Learning in Health Care: Evidence of Learning about Clinician Quality in Tanzania
AbstractLearning is an important force for progress in developing countries and may represent a significant underutilized resource in health care. Using data from rural Tanzania, we show that households value quality at health facilities and that the value they place on at least two aspects of quality is increasing with the tenure of the clinician. The fact that patients increasingly prefer good clinicians and avoid bad clinicians as time passes and that the value they place on quality plateaus after about 5 years is strong evidence for learning. The fact that they increasingly choose better clinicians suggests that learning improves outcomes.
Download InfoTo our knowledge, this item is not available for download. To find whether it is available, there are three options:
1. Check below under "Related research" whether another version of this item is available online.
2. Check on the provider's web page whether it is in fact available.
3. Perform a search for a similarly titled item that would be available.
Bibliographic InfoArticle provided by University of Chicago Press in its journal Economic Development and Cultural Change.
Volume (Year): 55 (2007)
Issue (Month): 3 (April)
Contact details of provider:
Web page: http://www.journals.uchicago.edu/EDCC/
Other versions of this item:
- Kenneth L. Leonard, 2007. "Learning in Health Care: Evidence of Learning about Clinician Quality in Tanzania," Economic Development and Cultural Change, University of Chicago Press, vol. 55, pages 531-555.
You can help add them by filling out this form.
CitEc Project, subscribe to its RSS feed for this item.
- Leonard, Kenneth L., 2008. "Is patient satisfaction sensitive to changes in the quality of care? An exploitation of the Hawthorne effect," Journal of Health Economics, Elsevier, vol. 27(2), pages 444-459, March.
- Adelman, Sarah W. & Essam, Timothy M. & Leonard, Kenneth L., 2008. "Idle Chatter or Learning? Evidence from Rural Tanzania of Social Learning about Clinicians and the Health System," Working Papers 42884, University of Maryland, Department of Agricultural and Resource Economics.
- Sosa-Rubí, Sandra G. & Galárraga, Omar & Harris, Jeffrey E., 2009.
"Heterogeneous impact of the "Seguro Popular" program on the utilization of obstetrical services in Mexico, 2001-2006: A multinomial probit model with a discrete endogenous variable,"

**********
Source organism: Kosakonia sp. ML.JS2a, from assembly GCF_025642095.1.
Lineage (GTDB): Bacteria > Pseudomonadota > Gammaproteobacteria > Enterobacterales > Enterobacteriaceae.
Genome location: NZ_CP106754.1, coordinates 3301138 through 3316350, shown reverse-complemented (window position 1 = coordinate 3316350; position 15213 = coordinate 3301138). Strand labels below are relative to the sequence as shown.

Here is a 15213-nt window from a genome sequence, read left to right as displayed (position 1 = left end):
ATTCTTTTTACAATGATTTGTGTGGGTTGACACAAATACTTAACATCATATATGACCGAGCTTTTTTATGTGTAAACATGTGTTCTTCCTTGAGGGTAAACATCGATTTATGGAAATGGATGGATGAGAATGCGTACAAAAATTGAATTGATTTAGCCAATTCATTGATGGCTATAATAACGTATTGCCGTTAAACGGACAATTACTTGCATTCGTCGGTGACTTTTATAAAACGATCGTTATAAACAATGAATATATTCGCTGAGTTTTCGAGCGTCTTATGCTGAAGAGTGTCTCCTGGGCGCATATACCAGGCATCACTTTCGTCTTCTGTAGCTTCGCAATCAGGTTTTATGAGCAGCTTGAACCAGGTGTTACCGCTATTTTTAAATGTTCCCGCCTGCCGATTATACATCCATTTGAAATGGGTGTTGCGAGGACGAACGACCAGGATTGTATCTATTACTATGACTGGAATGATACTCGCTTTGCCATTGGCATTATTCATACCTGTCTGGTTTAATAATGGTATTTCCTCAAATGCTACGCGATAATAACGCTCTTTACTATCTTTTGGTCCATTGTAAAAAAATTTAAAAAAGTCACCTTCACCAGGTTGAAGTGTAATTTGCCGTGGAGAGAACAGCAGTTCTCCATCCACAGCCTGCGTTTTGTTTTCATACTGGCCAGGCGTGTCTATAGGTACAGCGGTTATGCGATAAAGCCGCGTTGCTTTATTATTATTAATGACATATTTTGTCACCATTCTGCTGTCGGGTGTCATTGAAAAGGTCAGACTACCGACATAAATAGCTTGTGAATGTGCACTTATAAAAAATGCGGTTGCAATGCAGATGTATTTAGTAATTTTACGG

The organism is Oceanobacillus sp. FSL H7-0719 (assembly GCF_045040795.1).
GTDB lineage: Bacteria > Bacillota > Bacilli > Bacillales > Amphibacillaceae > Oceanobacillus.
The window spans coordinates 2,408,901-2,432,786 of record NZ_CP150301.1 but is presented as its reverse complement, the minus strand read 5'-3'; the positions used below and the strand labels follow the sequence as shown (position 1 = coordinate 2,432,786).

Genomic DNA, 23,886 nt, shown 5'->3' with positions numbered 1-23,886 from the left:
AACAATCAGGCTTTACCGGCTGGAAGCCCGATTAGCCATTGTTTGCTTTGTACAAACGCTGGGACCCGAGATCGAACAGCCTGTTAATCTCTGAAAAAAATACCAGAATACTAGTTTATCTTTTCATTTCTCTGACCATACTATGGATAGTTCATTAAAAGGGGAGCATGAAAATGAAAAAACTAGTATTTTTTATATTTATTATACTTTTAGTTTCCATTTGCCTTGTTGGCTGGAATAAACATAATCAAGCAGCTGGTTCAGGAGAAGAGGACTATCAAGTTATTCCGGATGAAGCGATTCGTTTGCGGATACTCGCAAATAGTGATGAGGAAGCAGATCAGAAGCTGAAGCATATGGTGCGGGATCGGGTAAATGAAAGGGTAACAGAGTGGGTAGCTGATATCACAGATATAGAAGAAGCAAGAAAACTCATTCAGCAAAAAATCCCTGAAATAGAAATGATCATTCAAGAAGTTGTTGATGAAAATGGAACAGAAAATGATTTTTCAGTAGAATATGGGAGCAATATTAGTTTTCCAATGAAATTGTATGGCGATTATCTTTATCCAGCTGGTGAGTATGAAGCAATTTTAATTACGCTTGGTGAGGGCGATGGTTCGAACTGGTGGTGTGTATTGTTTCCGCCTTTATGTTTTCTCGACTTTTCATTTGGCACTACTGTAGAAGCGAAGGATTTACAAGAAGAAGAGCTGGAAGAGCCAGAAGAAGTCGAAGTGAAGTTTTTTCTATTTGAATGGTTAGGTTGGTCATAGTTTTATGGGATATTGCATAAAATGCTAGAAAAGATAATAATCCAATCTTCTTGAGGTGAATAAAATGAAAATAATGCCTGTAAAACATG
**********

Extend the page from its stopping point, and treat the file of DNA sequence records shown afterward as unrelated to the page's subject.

Journal of Health Economics,
Elsevier, vol. 28(1), pages 20-34, January.
- Sandra G. Sosa-Rubi & Omar Galarraga & Jeffrey E. Harris, 2007. "Heterogeneous Impact of the "Seguro Popular" Program on the Utilization of Obstetrical Services in Mexico, 2001-2006: A Multinomial Probit Model with a Discrete Endogenous Variable," NBER Working Papers 13498, National Bureau of Economic Research, Inc.
- Heather Klemick & Kenneth L. Leonard & Melkiory C. Masatu, 2007.
"Defining Access to Health Care: Evidence on the Importance of Quality and Distance in Rural Tanzania,"
American Journal of Agricultural Economics,
Agricultural and Applied Economics Association, vol. 91(2), pages 347-358.
- Klemick, Heather & Leonard, Kenneth L. & Masatu, Melkiory C., 2008. "Defining Access to Health Care: Evidence on the Importance of Quality and Distance in Rural Tanzania," Working Papers 6178, University of Maryland, Department of Agricultural and Resource Economics.
- Lay, Jann, 2010.
"MDG achievements, determinants and resource needs : what has been learnt ?,"
Policy Research Working Paper Series
5320, The World Bank.
- Jann Lay, 2010. "MDG Achievements, Determinants, and Resource Needs: What Has Been Learnt?," GIGA Working Paper Series 137, GIGA German Institute of Global and Area Studies.
- Andreas Ziegler, 2010. "Z-Tests in Multinomial Probit Models under Simulated Maximum Likelihood Estimation: Some Small Sample Properties," Journal of Economics and Statistics (Jahrbuecher fuer Nationaloekonomie und Statistik), Justus-Liebig University Giessen, Department of Statistics and Economics, vol. 230(5), pages 630-652, October.
- Leonard, Kenneth L., 2009. "The cost of imperfect agency in health care: Evidence from rural Cameroun," Journal of Development Economics, Elsevier, vol. 88(2), pages 282-291, March.
For technical questions regarding this item, or to correct its authors, title, abstract, bibliographic or download information, contact: (Journals Division).
If references are entirely missing, you can add them using this form.